Yet, despite how terrifying the rest of the year may seem as we wait in anticipation to see what else may emerge, we should feel lucky that we’re here now, and that our families are safe.

This Halloween, we need to take care of one another, especially in this scary new world.


Mae’r flwyddyn hon wedi bod yn hollol wahanol i’r hyn yr oeddem yn disgwyl am 2020.

Wrth ein bod yn cyrraedd adeg Calan Gaeaf, mae’n anodd meddwl eleni am yr hyn sy’n fwy brawychus na’r flwyddyn yr ydym yn barod wedi’i wynebu.

Dechreuodd y flwyddyn gyda thân yn goedwig Awstralia a’r llifogydd yn Ne Cymru; o fewn misoedd o ddechrau’r flwyddyn, yr oedd yna peryg y bydd nifer ohonom yn gorfod bod yn rhan o Ryfel Byd arall, ac erbyn hyn yr ydym yn byw yng nghanol cyfnod o pandemig rhyngwladol. Am flwyddyn!

Blwyddyn yn ôl, yr oedd y byd yn hollol wahanol. Roedd tafarnau a bwytai yn orlawn gyda phobl yn yfed gormod a brwydro; roedd gwisgo orchudd wyneb ond yn cael ei wneud gan ddoctoriaid, ac oedd bywyd heb allu gafael yn aelodau teulu yn hollol anghredadwy.

Wrth fod Cymru’n dychwelyd i gyfnod clo cenedlaethol arall – gawn ni obeithio bydd yr un hon yn llai o amser na’r tro diwethaf – mae dathlu Calan Gaeaf yn teimlo mor bell o feddyliau unrhyw un. Ceir sôn gan rhai eu bod am wisgo ac eistedd yn y gegin gyda photel o win, ond mae’r traddodiadau mae nifer o fyfyrwyr fel arfer yn dilyn wedi newid o bell ffordd. Mae cyfnodau gwyliau wedi gorfod newid yn anferthol eleni.

Erbyn hyn, rydym wedi profi cyfnod y Pasg anarferol, ond yn fuan, bydd rhaid i ni, mae’n bosib, profi cyfnod Nadolig heb allu mwynhau gyda’r teulu tu mewn, na’u diolch am yr anrhegion yn bersonol. Mae’n debygol bydd cyfnod y Nadolig i nifer yn gynnwys cotiau, blancedi a hetiau yn yr ardd, yn gweld y teulu am yr unig dro am gyfnod arall.

Er nad yw Calan Gaeaf yn wyliau sy’n cael ei ddathlu’n fawr yn y Deyrnas Unedig, mae’n siŵr bydd hi’n anarferol o ddathliad i fyfyrwyr sydd fel arfer yn mwynhau i oriau mân Dachwedd 1.

Mae’r hen draddodiadau Celtaidd Calan Gaeaf yn cynnwys gwisgo fel ysbrydion i waredu ar ddrygioni, a bod adref erbyn canol nos rhag ofn bod yr Hwch Ddu Gwta yn eich dal.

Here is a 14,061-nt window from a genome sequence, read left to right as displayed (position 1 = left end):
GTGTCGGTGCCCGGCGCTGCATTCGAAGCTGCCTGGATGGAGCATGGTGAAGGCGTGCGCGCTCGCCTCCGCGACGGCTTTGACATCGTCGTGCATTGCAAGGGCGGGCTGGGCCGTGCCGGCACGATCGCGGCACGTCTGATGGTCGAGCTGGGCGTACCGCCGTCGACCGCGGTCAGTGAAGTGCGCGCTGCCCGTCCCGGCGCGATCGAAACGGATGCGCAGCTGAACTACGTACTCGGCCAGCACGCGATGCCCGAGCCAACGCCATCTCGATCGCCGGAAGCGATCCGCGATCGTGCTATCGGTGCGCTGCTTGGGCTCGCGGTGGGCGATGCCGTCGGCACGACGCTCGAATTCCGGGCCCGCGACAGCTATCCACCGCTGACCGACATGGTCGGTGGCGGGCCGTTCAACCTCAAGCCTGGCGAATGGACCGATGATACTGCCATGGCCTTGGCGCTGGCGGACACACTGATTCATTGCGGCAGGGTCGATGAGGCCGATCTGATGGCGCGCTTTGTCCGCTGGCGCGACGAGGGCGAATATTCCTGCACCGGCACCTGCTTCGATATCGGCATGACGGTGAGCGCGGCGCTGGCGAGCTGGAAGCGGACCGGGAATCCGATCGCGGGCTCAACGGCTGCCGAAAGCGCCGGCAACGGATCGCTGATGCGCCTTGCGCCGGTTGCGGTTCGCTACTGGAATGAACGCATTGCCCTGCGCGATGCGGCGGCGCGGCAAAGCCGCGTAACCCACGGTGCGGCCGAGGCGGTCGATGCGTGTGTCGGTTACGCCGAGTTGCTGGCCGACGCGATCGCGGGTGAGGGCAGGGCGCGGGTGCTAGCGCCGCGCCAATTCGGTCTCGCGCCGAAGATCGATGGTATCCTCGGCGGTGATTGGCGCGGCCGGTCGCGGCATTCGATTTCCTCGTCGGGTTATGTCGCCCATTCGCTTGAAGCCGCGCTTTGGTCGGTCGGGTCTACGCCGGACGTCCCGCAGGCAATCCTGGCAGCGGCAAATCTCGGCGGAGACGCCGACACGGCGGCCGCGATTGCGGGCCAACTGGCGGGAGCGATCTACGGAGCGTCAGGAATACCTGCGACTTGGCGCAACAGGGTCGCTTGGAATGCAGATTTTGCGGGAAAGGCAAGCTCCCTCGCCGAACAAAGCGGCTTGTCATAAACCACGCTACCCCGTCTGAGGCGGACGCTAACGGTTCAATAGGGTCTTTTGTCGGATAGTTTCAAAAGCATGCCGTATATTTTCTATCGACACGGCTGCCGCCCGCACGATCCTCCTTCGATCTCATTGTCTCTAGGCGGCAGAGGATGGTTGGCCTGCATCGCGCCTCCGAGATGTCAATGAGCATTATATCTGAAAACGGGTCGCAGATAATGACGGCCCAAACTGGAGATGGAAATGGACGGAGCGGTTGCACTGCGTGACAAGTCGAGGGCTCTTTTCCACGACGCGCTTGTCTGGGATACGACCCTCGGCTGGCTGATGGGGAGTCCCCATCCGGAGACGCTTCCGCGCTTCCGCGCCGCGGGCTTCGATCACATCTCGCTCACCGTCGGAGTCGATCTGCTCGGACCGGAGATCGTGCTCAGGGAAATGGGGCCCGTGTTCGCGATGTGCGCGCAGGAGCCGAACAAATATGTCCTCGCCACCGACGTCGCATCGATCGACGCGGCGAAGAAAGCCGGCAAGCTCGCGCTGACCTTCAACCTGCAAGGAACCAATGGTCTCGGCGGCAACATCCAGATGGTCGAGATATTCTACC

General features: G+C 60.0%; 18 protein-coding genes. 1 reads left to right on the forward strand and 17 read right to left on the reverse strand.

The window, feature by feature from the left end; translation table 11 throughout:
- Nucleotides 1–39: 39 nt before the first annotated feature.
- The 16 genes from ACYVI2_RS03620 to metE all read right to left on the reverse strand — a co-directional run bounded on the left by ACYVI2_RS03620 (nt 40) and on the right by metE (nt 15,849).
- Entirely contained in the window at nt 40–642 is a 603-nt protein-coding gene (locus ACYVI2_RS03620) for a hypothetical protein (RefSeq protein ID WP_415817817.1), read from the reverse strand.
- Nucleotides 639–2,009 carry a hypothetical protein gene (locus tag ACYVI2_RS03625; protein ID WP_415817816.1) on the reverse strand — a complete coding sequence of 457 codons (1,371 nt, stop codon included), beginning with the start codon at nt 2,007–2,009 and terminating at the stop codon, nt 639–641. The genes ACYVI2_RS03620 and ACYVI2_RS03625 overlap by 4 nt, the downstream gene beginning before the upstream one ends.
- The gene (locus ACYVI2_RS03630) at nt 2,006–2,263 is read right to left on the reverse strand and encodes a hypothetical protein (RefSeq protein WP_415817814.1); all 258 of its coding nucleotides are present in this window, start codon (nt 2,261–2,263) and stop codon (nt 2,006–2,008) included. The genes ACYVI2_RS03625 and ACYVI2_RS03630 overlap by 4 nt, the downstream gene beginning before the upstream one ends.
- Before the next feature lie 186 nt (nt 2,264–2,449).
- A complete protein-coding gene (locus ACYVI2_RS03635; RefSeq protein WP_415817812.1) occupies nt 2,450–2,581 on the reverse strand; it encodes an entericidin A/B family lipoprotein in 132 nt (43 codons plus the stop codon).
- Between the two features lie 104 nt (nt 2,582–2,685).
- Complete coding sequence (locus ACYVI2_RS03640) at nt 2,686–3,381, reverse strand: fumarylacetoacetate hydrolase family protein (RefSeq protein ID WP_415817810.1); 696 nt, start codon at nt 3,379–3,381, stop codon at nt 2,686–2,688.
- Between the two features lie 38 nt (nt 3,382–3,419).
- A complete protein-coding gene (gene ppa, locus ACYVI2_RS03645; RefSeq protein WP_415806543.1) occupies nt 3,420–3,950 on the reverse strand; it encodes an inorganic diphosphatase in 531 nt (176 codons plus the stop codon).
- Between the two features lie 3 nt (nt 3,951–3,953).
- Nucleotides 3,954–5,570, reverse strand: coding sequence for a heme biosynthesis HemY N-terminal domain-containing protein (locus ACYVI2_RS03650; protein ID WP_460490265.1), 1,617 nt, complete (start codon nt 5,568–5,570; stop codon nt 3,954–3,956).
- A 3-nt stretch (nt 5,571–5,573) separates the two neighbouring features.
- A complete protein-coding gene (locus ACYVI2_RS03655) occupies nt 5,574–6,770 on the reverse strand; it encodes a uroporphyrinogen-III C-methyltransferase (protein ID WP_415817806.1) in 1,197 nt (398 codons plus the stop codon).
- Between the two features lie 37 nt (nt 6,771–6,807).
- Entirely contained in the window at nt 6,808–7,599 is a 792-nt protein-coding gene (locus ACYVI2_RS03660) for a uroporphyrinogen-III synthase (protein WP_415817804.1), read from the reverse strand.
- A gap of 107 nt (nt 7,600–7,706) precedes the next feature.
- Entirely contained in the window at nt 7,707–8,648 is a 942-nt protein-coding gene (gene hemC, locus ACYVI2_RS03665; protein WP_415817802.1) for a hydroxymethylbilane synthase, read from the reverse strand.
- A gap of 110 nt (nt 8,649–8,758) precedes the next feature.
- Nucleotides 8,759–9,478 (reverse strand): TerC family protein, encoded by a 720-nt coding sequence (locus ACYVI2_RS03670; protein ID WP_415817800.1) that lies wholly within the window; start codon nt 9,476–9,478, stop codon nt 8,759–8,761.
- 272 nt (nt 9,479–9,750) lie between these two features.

Y traddodiad Hwch Ddu Gwta sy’n teimlo’r fwyaf priodol eleni, fel cenedl gyda hwyrgloch ac arswyd o ddal COVID-19. Ond, fel sy’n draddodiadol yn draddodiadau Celtaidd, mae Calan Gaeaf yn cael ei ystyried fel cyfnod pan bod y byd a’r byd farw yn cyfuno, ac mae Calan Gaeaf yng Nghymru yn gyfnod i ddweud hwyl fawr i’r rhai ein bod wedi colli eleni.

Er bod y traddodiadau yn wahanol i’r Calan Gaeaf Americanaidd mae nifer yn dathlu erbyn hyn, mae’r traddodiadau Cymraeg Calan Gaeaf gwastad wedi pwysleisio’r elfen o gymuned, a chyfuno i ddathlu bywyd.

Yn ystod y nawfed ganrif, pan welwyd y traddodiad Calan Gaeaf yn gyntaf, nid oedd nifer yn goroesi trwy’r gaeaf a trwy’r flwyddyn, ac felly oedd Nos Calan Gaeaf yn ddathliad enfawr o fywydau’r meirw, a bywydau’r rhai oedd dal yn fyw. Mewn ffordd, efallai dylen ni fod yn dilyn yr un fath o ddathliadau eleni?

Mae’r flwyddyn hon wedi bod hynod o anodd, gyda chymaint o farwolaethau. Ond, er bod hi’n anodd gwneud, dylen ni fod yn dathlu bywydau’r rhai sydd wedi’n gadael ni eleni; roeddynt wedi byw bywydau anhygoel, ac mae’n rhaid atgoffa ein hunain o hynny.

Mae 2020 wedi bod yn hunllefus, mae’n rhaid sôn. Yn aml, mae’n teimlo’n hawdd fod yn dorgalonus o’r hyn yr ydym wedi wynebu eleni.

Ond, er ein bod yn poeni am ddyfodol gweddill 2020, mae’n rhaid i ni deimlo’n lwcus ein bod yma nawr, a bod ein teuluoedd yn ddiogel.

Calan Gaeaf yma, mae’n rhaid edrych ar ôl ein gilydd – mae 2020 yn fyd brawychus.